It is important to the story to understand the significance of walking out of town and to Jacob’s well in the heat of the midday sun.
People certainly would have gone to Jacob’s well for water, even with a well in town, because here was the best and sweetest water in the area. But why go now, when others were resting in the shade, having saved such labors for either the cool of the morning, or the wind of late afternoon?
Most commentators have logically concluded the woman wanted to avoid other people, and wanted this because she had what is euphemistically referred to as “a reputation.” This last is based upon information Jesus revealed to her towards the end of their conversation. And, like most everyone else, I bought into the general idea she was a “loose woman” who had “gotten herself into trouble” and was therefore something of a social pariah.
That is to say, until one afternoon when I was perusing my husband’s home church’s new recipe book, just published by the women’s Bible study group. As I was leafing through it, my husband came to look over my shoulder, and pointed to a name at the top of one of the pages.
“You know, that lady has been married three times.” He said it in just the right kind of voice, the frisson of a sly hint of scandal.
I, of course, responded in just the way he had hoped. My eyes widened, I gasped, and I clutched my pearls. “No!” I mean, after all, this was a church recipe book, from a small town, Midwest America.
“Oh yes,” he said, grinning from ear-to-ear. “She’s my grandma.”
Well, this was unexpected! I felt embarrassed, and ashamed of myself for jumping to conclusions about her character and lifestyle. I had pictured this unnamed woman with chipped nail polish, a feather boa, a smoking cigarillo balanced between browned teeth and bright red lips, and a tumbler of whiskey poured neat and to the rim. (Old t.v. westerns’ version of a “fallen woman.”)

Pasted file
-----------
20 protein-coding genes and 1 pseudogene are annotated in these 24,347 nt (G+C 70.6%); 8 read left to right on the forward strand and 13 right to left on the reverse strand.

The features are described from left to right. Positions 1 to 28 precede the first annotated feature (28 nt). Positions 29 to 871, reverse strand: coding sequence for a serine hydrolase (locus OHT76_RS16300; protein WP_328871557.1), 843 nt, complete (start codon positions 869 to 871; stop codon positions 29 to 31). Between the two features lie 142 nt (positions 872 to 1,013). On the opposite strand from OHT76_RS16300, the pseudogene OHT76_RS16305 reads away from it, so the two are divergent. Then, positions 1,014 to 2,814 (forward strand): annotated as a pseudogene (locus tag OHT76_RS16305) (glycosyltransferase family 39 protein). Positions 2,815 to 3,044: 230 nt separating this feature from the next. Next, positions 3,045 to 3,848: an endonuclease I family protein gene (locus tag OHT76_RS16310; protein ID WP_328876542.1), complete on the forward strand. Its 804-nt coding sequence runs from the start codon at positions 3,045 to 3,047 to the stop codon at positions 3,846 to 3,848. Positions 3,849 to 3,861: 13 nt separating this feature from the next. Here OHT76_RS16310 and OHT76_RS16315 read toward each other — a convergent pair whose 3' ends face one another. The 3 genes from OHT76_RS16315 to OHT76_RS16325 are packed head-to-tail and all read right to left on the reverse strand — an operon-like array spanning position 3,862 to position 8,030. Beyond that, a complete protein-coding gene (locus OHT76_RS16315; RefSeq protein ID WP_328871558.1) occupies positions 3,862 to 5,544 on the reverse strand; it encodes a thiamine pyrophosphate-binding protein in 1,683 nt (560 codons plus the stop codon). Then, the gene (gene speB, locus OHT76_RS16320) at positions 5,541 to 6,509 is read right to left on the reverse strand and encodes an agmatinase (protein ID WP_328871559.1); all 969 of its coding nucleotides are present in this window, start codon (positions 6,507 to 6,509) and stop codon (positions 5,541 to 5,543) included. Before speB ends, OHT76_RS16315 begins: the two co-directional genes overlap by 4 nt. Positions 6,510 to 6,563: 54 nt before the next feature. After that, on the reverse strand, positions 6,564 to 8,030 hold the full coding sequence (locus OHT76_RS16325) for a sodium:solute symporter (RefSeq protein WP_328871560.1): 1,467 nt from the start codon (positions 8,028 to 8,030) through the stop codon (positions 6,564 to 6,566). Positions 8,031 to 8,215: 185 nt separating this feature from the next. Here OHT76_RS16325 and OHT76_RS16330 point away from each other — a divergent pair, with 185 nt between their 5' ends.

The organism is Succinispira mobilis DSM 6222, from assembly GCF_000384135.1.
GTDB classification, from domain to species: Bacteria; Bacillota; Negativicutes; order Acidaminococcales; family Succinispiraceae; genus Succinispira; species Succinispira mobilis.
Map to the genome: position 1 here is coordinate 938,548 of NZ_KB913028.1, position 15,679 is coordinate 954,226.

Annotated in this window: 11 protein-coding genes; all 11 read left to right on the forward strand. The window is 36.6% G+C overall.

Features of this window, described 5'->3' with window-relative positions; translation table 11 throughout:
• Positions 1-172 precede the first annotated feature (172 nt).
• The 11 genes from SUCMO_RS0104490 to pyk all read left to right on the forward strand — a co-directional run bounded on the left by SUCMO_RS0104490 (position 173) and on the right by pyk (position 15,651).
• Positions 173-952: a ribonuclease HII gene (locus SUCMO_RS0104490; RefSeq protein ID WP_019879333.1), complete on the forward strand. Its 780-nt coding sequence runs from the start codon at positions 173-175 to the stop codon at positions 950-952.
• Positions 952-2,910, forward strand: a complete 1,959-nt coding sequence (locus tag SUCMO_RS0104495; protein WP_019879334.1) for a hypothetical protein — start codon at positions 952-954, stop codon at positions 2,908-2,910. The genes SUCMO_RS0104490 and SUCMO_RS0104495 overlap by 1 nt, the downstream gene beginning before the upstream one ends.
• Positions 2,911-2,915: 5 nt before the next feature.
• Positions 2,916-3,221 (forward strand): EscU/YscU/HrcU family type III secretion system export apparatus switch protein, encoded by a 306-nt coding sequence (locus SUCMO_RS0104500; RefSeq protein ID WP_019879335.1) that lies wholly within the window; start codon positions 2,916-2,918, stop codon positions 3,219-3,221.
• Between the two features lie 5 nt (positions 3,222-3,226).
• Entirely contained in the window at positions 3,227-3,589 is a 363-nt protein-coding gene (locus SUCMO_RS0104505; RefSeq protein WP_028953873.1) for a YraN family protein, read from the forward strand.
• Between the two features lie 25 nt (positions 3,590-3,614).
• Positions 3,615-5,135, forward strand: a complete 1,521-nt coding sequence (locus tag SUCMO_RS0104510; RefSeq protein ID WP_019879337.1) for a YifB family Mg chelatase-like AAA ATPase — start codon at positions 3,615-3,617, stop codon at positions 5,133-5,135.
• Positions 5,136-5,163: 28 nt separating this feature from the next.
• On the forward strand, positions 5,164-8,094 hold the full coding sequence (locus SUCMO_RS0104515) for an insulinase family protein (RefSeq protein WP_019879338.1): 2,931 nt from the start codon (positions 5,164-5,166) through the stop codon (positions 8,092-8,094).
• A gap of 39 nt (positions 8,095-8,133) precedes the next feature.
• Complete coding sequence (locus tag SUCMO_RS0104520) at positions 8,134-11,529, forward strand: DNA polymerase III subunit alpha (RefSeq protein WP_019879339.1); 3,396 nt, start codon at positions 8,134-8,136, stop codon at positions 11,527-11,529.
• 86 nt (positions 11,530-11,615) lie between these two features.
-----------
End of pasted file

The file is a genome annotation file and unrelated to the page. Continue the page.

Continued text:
What had happened?
Her first husband had died young and unexpectedly of a heart attack. Her second husband had gotten cancer early in their marriage. And her third husband, whom she also survived, had been even older than she when they had married.
See what happened there?
So, I have re-imagined this woman, living in the small town of Sychar, named for Joseph’s tomb nearby. In the following—imagined—tale, I offer five possible ways she would have honorably lost five husbands, why she might be living with a man who was not her husband, and how the pain those experiences might have etched deeply into her soul.
[Reading this story is a commitment! (it is long.) If you would like to skip to the end, I offer a brief list of possibilities that could have left a woman without a husband in ways over which she had no power.]
Even in the dawn hours, when the air is at its coolest, she could feel the heat pushing against the east wall of their small home. She briefly weighed her options. She could draw hard water at the town well, and deal with the women there, or she could walk the half-mile to Jacob’s fresh sweet water well, outside of town. Alone.
It would be a hot walk. With a heavy jar.
Mentally shrugging, already knowing which she would choose, she rolled out of bed and padded to their storeroom. She would prepare some barley flatcakes for their breakfast, grind some flour, then get the water. They already lived closer to the village’s edge, so it would be an easy matter to slip mostly unnoticed, pass through the gate, and be down the road.
The day drew on as so many days did. He woke later than she, scratched and spit, felt for her in their bed, then heaved himself up to begin the day. A quiet man with simple needs, she appreciated his company, and remained grateful to him for taking her in when her last husband had put her out. Using her shoulder to wipe a tear away as she ground their barley, she tried to forget that recent, painful memory.